Don't Blame Clayton Kershaw; Blame Dave Roberts and Dodgers Bats for Game 4 Loss

Jacob Shafer@@jacobshaferFeatured ColumnistOctober 16, 2020

Los Angeles Dodgers manager Dave Roberts talks with starting pitcher Clayton Kershaw before Game 3 of a baseball National League Championship Series against the Atlanta Braves Wednesday, Oct. 14, 2020, in Arlington, Texas. (AP Photo/Tony Gutierrez)
Tony Gutierrez/Associated Press

In Game 3 of the National League Championship Series on Wednesday, the Los Angeles Dodgers delivered a haymaker to Atlanta with an 11-run first inning. The result was a 15-3 drubbing that trimmed Atlanta's series lead to 2-1 and placed the momentum squarely on L.A.'s side.

In Game 4 on Thursday, with the Texas winds whipping through Globe Life Field, Atlanta counterpunched in a big way.

The NL East champs sent 22-year-old Bryse Wilson to the hill to face Dodgers ace Clayton Kershaw. In his storied career, Kershaw has won nearly half as many Cy Young Awards (three) as Wilson had made big league starts (seven).

Yet Wilson outdueled Kershaw and gave the battered Atlanta pitching staff the boost it badly needed. And his offense backed him up with a six-run sixth inning en route to a 10-2 statement win and a commanding 3-1 series edge.

It's tempting to pin this one on Kershaw, who has wilted before under the bright October lights. But this loss falls on manager Dave Roberts, who stuck with his left-hander too long, and a Dodgers offense that simply didn't do enough.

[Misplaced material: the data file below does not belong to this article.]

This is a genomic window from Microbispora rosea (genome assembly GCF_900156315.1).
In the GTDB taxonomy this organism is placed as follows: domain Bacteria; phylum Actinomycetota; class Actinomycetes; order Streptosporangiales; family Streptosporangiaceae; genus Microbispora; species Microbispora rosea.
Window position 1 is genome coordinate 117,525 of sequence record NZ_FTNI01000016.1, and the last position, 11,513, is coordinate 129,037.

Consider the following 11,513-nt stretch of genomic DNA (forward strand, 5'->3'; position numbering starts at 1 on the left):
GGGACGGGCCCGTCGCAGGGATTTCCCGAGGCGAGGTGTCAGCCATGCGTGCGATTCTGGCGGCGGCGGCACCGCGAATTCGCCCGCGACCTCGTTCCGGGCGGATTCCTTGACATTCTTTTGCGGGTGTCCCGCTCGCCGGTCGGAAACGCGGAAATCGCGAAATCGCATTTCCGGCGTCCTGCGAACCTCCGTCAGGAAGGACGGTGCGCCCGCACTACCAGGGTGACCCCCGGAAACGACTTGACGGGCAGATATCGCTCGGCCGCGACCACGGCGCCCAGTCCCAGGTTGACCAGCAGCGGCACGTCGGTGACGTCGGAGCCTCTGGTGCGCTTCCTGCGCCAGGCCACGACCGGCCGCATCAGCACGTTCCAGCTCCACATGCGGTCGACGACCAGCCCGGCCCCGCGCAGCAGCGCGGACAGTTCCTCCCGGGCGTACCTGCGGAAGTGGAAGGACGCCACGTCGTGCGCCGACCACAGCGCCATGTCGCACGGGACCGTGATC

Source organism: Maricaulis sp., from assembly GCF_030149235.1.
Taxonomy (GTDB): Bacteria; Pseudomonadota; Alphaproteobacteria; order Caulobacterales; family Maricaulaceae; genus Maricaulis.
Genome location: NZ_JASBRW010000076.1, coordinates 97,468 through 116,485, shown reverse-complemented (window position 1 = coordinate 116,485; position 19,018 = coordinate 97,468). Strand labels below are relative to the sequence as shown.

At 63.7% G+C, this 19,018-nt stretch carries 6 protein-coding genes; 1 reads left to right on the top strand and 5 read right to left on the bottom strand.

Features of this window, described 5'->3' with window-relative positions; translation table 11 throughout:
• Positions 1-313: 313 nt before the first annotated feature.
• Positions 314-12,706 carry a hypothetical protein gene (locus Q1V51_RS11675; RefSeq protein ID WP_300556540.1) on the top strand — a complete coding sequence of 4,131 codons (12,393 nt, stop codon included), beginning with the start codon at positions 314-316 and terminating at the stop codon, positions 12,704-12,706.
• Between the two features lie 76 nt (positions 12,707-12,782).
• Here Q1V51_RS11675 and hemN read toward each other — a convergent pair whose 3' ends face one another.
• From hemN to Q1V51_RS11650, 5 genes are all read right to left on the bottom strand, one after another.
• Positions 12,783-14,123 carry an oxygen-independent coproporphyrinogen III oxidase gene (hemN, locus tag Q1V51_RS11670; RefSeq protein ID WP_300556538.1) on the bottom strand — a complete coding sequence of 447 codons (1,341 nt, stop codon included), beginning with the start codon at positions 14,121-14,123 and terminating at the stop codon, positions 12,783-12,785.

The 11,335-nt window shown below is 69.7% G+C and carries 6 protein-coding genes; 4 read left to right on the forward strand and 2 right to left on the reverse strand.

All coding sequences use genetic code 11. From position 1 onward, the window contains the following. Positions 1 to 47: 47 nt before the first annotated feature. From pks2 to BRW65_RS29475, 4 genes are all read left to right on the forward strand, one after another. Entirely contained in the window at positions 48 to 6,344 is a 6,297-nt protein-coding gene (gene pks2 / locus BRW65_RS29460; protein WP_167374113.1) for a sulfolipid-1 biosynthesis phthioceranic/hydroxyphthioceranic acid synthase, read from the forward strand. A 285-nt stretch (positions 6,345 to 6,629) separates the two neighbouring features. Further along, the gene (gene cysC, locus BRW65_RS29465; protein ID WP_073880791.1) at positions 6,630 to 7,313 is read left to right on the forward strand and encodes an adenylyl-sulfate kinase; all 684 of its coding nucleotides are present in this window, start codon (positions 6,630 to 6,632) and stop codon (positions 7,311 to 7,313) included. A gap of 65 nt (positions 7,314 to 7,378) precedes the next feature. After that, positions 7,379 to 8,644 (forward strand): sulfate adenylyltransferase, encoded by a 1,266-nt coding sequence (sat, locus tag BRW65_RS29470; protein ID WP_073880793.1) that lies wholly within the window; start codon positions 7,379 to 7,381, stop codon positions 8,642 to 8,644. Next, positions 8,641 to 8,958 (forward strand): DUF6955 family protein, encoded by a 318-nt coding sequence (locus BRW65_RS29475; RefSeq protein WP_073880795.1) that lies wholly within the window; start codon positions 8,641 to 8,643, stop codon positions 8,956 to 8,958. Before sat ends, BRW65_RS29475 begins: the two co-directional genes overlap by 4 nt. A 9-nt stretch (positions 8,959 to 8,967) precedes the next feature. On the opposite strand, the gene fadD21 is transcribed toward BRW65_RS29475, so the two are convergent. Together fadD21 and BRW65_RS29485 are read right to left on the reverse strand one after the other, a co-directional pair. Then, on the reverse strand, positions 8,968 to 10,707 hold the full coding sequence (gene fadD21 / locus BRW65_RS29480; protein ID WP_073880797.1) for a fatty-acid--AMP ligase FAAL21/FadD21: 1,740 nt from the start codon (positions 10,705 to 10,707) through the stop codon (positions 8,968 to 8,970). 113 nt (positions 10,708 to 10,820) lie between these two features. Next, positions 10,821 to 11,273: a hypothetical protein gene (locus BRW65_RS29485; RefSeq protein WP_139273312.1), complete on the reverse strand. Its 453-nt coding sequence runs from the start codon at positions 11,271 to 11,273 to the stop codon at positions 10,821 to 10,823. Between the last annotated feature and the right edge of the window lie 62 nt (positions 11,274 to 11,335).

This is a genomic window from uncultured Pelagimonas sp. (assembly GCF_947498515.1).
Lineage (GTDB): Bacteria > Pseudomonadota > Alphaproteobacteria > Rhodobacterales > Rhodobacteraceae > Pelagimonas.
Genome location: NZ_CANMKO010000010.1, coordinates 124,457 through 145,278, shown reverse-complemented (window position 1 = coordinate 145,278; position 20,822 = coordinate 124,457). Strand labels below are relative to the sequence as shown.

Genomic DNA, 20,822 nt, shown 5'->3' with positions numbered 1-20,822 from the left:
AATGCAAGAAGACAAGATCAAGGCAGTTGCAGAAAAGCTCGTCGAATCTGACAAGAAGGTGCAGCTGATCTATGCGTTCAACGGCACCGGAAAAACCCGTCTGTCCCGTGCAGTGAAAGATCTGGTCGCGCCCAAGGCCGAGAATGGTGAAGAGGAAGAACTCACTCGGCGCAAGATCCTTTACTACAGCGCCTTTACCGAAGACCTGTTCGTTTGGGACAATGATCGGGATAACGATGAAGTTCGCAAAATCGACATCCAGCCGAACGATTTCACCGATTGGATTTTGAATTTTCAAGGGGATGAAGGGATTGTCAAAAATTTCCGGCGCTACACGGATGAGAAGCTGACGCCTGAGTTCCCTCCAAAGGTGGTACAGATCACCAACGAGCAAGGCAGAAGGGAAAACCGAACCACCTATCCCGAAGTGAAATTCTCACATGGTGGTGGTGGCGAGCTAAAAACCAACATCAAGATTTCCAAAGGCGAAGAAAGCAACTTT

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Notable Players of the Game

For Atlanta:

SP Bryse Wilson: 6 IP, 1 H, 1 ER, 1 BB, 5 K. Wison made six appearances and two starts in the regular season and hadn't appeared in a game since Sept. 27. Atlanta would probably have been happy with a few serviceable innings after Wednesday's debacle. Instead, he delivered an outstanding outing opposite one of the best pitchers of all time.

DH Marcell Ozuna: 4-for-5, 3 R, 4 RBI, 2 HR. Atlanta tallied 14 hits with Ozuna leading the way. The regular-season NL home run and RBI leader cleared the fence twice and drove in four, ensuring that Atlanta did more than enough scoring to back up Wilson and its resurgent pitching staff.

   

For Los Angeles:

SP Clayton Kershaw: 5 IP, 7 H, 4 ER, 1 BB, 4 SO. This is a game Kershaw will want to forget. Returning from back spasms, he took the loss and couldn't escape the sixth. But this defeat shouldn't be pinned primarily on him, as we'll delve into shortly.

RF Mookie Betts: 0-for-4, 1 SO. Betts wasn't the only Dodgers hitter who failed to deliver Thursday, but we'll use Los Angeles' leader and MVP candidate as an ignoble example of the club's overall inability to chase Wilson early and build on Wednesday's blowout win.

   

Where the NLCS Stands

-Atlanta leads 3-1, with the series set to continue Friday from Globe Life Field at 9:08 p.m. ET.